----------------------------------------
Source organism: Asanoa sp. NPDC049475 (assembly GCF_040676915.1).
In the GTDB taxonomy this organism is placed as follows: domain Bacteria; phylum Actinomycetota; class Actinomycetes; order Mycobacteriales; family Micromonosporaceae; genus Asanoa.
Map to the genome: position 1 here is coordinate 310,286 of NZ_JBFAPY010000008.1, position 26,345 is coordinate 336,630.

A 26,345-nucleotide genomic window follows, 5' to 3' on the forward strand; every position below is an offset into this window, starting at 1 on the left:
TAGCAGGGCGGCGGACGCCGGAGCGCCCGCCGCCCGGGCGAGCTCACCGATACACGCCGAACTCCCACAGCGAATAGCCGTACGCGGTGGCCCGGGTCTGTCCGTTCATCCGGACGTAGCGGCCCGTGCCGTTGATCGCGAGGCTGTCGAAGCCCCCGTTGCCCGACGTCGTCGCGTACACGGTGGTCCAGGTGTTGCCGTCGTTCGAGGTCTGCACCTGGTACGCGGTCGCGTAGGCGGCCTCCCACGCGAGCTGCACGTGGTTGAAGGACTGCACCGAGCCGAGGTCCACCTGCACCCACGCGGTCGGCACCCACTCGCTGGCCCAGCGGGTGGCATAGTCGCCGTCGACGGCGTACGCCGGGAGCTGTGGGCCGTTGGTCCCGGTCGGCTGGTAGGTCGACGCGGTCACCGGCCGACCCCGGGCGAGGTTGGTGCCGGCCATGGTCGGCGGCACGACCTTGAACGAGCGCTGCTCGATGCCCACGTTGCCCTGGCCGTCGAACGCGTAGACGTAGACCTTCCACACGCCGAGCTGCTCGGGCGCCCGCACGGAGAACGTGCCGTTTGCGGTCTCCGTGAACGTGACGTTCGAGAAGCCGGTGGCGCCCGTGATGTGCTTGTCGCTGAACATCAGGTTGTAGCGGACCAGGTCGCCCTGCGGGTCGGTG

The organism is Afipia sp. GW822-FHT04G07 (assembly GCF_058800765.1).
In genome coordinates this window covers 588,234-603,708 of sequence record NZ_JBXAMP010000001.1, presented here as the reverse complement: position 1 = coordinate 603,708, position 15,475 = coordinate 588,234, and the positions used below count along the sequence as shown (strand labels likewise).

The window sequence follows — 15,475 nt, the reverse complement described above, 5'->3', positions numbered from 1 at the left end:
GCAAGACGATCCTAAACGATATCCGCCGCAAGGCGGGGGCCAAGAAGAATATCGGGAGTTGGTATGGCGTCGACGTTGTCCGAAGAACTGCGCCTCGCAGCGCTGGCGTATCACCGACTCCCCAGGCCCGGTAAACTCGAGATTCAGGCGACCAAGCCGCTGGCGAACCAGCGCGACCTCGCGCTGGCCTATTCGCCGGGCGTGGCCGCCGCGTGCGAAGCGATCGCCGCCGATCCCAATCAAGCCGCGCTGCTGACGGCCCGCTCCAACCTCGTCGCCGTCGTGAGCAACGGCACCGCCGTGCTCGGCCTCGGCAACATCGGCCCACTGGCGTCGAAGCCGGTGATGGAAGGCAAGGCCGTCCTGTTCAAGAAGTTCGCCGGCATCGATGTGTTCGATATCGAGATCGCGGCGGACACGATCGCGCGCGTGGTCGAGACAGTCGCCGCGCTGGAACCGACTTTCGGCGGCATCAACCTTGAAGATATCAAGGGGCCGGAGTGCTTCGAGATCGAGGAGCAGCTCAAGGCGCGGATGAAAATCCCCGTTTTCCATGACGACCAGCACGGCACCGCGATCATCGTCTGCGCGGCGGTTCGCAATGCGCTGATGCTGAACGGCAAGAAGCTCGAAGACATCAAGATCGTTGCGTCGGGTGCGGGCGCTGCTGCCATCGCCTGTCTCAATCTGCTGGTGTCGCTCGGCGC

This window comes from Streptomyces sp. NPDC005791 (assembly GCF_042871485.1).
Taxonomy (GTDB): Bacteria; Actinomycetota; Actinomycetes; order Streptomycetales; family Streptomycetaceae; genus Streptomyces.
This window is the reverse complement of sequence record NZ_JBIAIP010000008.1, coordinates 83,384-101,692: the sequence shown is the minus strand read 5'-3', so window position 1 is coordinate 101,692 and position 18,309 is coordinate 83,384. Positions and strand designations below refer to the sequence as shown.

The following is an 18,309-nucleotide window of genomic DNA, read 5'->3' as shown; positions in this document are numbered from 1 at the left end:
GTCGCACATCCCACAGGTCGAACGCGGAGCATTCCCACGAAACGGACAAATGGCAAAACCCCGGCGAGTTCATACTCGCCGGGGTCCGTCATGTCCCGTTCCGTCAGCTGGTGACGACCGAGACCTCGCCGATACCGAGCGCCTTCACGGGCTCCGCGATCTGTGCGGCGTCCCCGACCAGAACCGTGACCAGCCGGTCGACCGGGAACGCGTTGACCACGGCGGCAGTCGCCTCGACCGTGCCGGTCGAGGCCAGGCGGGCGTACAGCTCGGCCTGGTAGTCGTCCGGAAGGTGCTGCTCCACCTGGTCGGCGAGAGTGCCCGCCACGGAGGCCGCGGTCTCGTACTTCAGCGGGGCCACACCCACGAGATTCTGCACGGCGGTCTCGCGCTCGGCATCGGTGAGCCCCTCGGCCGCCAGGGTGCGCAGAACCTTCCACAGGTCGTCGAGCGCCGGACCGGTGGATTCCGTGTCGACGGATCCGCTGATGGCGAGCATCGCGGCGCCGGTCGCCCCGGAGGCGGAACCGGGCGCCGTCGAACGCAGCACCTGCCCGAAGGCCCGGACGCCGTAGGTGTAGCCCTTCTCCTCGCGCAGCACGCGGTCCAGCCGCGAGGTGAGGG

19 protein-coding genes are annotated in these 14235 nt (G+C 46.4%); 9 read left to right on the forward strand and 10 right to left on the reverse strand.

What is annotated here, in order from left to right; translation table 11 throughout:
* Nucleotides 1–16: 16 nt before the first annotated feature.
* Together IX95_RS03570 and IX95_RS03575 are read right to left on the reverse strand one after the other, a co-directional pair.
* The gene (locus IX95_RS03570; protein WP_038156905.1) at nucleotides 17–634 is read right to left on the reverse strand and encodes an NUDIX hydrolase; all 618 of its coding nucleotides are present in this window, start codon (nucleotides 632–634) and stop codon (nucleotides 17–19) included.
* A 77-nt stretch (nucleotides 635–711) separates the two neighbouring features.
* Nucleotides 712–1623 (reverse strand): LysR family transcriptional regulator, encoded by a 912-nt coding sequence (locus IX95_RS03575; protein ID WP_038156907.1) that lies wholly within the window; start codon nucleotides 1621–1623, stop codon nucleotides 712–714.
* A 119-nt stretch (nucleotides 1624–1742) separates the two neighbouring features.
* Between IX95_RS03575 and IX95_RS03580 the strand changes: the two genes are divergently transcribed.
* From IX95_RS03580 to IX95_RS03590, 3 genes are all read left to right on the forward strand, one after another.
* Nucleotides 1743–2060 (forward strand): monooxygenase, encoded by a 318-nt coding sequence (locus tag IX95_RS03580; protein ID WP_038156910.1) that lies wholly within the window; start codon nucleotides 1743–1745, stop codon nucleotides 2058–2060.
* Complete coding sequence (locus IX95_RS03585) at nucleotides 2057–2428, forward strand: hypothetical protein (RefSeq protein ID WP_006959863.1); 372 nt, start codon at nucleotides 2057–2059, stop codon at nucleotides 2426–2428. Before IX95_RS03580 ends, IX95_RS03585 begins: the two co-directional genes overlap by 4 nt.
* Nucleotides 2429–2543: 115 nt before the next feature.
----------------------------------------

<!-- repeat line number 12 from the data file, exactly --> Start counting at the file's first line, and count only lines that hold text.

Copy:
This window is the reverse complement of sequence record NZ_JBIAIP010000008.1, coordinates 83,384-101,692: the sequence shown is the minus strand read 5'-3', so window position 1 is coordinate 101,692 and position 18,309 is coordinate 83,384. Positions and strand designations below refer to the sequence as shown.